One of the Oldest Galleries in the World Gets a New Owner – The historic London gallery Colnaghi will be participating at this year’s TEFAF, which opens on March 7, under new ownership. Victoria Golembiovskaya, the founder of the art consultancy House of the Nobleman, has taken a stake in the gallery. She joins Jorge Coll as joint chief executive. (FT)
Rebecca Horn Gets a Gallery in Her Home Country – Berlin gallery Thomas Schulte has announced the representation of postwar German artist Rebecca Horn, who is known for her surreal body sculptures. The gallery will present a solo exhibition of her work during Berlin Gallery Weekend 2020, which is coming up in May. (Press release)
COMINGS & GOINGS
Grayson Perry Wins the Erasmus Prize – The King of the Netherlands will award the British artist Grayson Perry the 2020 Erasmus prize. The prestigious award—considered the Dutch equivalent of the Nobel Prize—comes with €150,000 ($165,000) and a large titanium-plated medal. The artist says he will probably design an outfit to match his new bling. (Guardian)
Former Berkeley Museum Director Has Died – Kevin Consey, who oversaw the expansion of the University of California’s Berkeley Art Museum and Pacific Film Archive, has died at age 68 following an illness. In the 1990s, he led the Museum of Contemporary Art in Chicago. (ARTnews)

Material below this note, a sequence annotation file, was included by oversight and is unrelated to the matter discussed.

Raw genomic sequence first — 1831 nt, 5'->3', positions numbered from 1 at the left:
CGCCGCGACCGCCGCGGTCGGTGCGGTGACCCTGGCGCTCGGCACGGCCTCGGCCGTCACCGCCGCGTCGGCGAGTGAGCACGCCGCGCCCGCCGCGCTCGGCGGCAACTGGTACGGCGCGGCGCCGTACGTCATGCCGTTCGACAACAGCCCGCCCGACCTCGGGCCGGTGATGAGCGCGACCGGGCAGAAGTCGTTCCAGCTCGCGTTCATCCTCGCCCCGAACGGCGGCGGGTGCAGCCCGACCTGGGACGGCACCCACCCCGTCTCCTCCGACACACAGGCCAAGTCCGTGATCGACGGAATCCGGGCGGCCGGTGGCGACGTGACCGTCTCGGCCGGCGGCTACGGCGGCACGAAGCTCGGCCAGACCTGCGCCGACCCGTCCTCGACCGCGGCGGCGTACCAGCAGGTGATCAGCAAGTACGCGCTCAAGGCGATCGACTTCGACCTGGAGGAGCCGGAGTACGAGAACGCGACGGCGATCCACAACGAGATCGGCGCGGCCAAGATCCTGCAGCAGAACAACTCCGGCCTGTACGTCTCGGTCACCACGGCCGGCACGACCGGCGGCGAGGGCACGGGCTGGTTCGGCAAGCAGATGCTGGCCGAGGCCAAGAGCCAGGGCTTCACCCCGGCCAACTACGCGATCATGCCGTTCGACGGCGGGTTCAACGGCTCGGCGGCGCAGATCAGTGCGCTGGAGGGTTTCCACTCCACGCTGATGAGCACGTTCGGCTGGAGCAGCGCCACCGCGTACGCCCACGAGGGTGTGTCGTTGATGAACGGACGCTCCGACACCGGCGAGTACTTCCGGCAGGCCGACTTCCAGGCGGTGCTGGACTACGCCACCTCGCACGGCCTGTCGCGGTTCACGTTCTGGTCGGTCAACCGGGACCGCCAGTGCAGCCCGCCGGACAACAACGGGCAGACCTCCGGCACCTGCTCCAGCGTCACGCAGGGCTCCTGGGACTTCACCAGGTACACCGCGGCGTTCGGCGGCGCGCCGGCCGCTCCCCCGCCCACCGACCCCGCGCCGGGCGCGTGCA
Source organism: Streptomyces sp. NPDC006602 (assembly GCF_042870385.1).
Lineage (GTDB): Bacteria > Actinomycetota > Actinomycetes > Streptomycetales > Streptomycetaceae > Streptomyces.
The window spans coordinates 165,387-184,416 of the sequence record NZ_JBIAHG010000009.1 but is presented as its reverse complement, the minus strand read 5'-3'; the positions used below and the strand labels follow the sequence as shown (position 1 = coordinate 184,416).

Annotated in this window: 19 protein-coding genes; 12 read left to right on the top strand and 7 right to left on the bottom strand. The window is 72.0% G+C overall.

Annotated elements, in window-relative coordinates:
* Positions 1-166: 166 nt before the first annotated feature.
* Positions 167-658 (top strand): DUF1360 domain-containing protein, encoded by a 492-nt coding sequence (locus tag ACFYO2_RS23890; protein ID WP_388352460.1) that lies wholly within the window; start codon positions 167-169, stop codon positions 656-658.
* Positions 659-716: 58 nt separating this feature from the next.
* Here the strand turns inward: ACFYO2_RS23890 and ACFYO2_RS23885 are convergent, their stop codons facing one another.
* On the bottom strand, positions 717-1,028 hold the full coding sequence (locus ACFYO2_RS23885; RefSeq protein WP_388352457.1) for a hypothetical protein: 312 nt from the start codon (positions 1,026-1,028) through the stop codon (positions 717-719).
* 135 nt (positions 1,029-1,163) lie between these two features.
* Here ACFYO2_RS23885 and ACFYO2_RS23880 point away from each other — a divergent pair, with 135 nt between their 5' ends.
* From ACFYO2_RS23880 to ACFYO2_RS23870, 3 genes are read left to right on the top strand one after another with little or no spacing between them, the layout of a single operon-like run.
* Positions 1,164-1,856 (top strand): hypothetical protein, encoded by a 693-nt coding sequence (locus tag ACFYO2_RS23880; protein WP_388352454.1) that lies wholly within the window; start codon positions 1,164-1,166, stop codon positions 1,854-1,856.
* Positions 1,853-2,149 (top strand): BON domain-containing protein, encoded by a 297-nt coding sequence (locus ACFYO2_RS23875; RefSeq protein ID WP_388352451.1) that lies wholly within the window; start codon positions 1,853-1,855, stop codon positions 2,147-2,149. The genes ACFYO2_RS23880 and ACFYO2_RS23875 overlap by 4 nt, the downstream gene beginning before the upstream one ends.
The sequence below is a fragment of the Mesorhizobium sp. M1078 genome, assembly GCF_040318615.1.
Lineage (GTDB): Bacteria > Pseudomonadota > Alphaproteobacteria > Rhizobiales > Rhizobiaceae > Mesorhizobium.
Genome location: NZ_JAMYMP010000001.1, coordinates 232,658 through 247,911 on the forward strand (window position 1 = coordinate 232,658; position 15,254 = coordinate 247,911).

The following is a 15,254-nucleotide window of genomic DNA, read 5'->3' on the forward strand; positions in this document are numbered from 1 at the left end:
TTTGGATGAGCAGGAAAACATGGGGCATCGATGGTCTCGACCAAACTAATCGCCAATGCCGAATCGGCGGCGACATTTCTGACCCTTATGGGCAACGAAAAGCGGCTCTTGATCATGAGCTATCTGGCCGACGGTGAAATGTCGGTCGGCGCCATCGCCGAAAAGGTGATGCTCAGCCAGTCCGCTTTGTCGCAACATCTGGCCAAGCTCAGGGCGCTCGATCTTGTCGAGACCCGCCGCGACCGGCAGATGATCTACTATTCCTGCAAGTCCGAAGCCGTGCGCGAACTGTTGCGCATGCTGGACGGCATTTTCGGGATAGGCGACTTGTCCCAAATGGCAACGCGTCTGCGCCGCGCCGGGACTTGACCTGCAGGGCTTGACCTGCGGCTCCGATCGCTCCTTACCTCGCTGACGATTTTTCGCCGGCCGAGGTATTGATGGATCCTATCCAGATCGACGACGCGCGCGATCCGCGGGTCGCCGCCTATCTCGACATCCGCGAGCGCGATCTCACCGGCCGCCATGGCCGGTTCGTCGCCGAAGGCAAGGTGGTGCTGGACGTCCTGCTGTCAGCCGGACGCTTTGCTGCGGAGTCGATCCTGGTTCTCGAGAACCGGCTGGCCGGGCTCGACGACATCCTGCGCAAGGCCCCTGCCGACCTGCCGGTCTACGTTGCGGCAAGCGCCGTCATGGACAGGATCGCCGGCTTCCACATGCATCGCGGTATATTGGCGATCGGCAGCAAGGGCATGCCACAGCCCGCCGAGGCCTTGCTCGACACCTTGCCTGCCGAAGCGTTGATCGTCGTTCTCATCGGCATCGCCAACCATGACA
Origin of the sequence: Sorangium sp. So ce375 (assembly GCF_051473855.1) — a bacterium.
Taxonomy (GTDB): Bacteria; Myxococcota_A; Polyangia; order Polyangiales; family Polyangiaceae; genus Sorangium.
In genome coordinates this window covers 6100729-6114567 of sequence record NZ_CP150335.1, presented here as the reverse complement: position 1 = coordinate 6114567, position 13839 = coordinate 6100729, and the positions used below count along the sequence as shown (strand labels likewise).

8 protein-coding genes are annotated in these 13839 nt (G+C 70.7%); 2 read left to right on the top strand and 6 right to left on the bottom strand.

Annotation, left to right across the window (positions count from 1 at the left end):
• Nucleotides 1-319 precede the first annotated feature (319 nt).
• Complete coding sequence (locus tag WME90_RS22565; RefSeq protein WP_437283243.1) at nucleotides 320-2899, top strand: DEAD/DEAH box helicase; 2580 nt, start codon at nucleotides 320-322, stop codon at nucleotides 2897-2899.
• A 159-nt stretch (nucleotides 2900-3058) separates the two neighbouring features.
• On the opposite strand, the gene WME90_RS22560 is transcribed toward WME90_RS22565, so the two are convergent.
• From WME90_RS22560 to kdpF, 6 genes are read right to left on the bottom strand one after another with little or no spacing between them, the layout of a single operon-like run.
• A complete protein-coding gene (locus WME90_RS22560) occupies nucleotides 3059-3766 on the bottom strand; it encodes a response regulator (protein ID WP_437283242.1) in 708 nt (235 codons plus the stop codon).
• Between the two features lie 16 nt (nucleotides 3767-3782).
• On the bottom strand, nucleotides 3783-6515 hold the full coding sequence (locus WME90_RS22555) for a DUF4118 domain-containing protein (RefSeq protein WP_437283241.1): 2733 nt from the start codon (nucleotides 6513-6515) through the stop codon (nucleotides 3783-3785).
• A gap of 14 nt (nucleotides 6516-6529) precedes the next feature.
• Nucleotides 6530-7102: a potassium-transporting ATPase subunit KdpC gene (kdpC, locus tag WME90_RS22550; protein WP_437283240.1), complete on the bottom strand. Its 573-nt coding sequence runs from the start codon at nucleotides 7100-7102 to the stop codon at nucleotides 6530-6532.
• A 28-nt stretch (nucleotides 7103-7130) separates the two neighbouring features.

The Getty Acquires the Simone Forti Archive – The Getty Research Institute in Los Angeles has acquired the archive of the avant-garde dancer, performer, and writer Simone Forti. Born in 1935, she became a pioneer of experimental dance in the US, coming to the fore in the 1970s in Los Angeles and New York. (Press release)
FOR ART’S SAKE
Van Gogh’s Sunflowers in Coronavirus Lockdown – A Van Gogh Sunflowers painting is one of 60 masterpieces on loan from London’s National Gallery now on lockdown in Japan. The opening of the extraordinary exhibition at the Tokyo’s National Museum of Western Art has been postponed after Japan shuttered major museums due to the coronavirus. (The Art Newspaper)
Mexico Returns a Looted Bronze to Nigeria – An ancient African sculpture recently seized in Mexico City has been returned to Nigeria. Customs officers at the city’s main airport thwarted an attempt to smuggle the bronze Yoruba figure into the country. (BBC)
After a Blockbuster, the Louvre Rehangs Its Leonardos – Five of the key paintings in the Louvre’s record-setting Leonardo show do not have far to travel home. While other works returned to London, Munich, and Florence, these canvases were rehung in the Paris museum’s Grande Galerie, where they usually reside. (The Mona Lisa remained in her usual spot for the duration of the exhibition for crowd-control purposes.) On Instagram, the museum shared behind-the-scenes images of the return operation. (Instagram)